Money saving cooking tips

Wondering how to cut costs in the kitchen? The BBC Good Food cookery and editorial teams share their expert advice for thrifty cooking- we include some of your tips, too.

pile of pound coins

The rising cost of food can feel overwhelming, but with a bit of clever cooking shopping costs can be dramatically cut. The Good Food survey, to mark 'Home Cooking Month', found that supermarket 'buy one get one free' offers were the number one method of saving cash according to 2,236 readers. Cooking entirely from scratch was the second most popular tactic, while using the freezer was third and using leftovers was fourth. Other popular tips included planning ahead, growing your own veg and using cheaper cuts of meat.

The crucial ingredient is imagination; getting creative in the kitchen means you won't lose out on flavour or quality and a little inspiration can go a long way. We asked our Good Food experts and our Good Food fans to share their money saving tips for making thrifty food fabulous. Here are some of our favourite suggestions...

What our experts say...

Start from scratch
Assistant food editor, Cassie Best: Breakfast cereal can be really expensive, I make my own granola by mixing oats with honey, cinnamon and a drop of veg oil and baking until crispy. It keeps well in Tupperware for a few weeks. 

bowl of chillies

Cool your chillies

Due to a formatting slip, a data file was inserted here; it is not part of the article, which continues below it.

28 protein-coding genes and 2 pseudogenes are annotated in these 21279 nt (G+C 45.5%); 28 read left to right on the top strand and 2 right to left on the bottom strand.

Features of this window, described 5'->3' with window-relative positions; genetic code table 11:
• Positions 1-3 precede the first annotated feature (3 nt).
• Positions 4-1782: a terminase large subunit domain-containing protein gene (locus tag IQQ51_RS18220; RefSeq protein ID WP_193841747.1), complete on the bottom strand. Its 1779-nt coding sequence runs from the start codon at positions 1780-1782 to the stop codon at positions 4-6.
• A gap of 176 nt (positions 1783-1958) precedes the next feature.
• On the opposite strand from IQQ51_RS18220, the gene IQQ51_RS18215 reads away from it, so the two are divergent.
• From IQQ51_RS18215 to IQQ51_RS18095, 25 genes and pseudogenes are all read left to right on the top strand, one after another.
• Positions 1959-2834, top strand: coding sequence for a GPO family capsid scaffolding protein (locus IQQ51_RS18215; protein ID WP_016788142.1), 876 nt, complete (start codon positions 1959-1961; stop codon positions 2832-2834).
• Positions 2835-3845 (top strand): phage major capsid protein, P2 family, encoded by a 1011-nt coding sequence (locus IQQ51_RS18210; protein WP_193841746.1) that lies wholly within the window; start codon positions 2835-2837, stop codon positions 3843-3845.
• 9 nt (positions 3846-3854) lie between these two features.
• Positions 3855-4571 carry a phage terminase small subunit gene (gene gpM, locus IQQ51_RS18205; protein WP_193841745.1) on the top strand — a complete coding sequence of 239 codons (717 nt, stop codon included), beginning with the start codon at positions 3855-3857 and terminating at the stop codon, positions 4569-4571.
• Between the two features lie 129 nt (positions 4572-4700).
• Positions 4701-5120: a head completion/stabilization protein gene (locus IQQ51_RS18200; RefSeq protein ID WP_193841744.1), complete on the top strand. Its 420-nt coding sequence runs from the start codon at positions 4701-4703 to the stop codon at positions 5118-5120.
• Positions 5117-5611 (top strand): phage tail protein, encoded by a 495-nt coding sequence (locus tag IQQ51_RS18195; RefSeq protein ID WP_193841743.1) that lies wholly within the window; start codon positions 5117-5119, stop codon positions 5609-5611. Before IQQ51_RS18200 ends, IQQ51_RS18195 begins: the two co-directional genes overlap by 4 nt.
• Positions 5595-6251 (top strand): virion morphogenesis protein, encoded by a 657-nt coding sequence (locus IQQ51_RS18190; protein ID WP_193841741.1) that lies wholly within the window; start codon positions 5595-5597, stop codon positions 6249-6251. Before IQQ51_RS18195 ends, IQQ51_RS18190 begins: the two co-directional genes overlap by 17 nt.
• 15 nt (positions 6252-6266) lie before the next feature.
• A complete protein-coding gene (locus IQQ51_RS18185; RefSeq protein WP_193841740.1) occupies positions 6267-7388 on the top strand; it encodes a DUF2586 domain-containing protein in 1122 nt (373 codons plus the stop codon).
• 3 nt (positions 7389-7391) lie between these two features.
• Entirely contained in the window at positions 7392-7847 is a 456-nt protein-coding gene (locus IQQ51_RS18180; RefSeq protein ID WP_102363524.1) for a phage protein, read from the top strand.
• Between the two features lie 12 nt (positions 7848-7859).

Editor of, Hannah Williams: To avoid any waste I store my chillies in the freezer and just defrost them under the hot tap, very quick and easy. 

Eat your veggies
Sub editor/writer, Roxanne Fisher: Bulk out meaty dishes with lots of vegetables or red lentils, not only is it cheaper but it adds a health boost to your meal too. 

Don't go hungry
Writer,, Lily Barclay: Don't go shopping when you're feeling hungry, you're sure to add all sorts of naughty, unnecessary things to your basket that you don't actually need.  

Go bananas
Assistant food editor, Cassie Best: If I end up with a fruit bowl full of brown bananas (this tends to happen quite often in my house!) I peel and freeze them for using later in smoothies or cakes.

Stay chilled
Food editor, Caroline Hire: Reassess what's in your fridge midweek and freeze ingredients you're not going to use, before they get too close to their sell-by-dates.

What our Facebook fans say:

Samantha Whyte: Buy ginger, garlic, chillies, and spices in bulk from ethnic supermarkets! Much cheaper in bulk and then you can use them to make curry pastes that'll keep for a month in the freezer!

Nina w kuchni: I buy herbs in September (when they are cheap) and freeze them - already washed and cut.

What our Twitter fans say:

@fdennistoun: Breast of lamb is a very cheap cut for a Sunday roast and looks impressive rolled and stuffed.

@DawniesKitchen: Whizz up leftover bread into breadcrumbs and freeze. Defrosts in minutes and you can use them a handful at a time.

@HabibaAnwar: Substitute 1 tbsp lemon juice + 1 cup milk for 1 cup buttermilk! I do this a lot when making cakes that call for buttermilk.

Do you have any more thrifty cooking tips to add? Join the debate on Facebook

Comments, questions and tips

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1st Jul, 2015
thanks for sharing this tips
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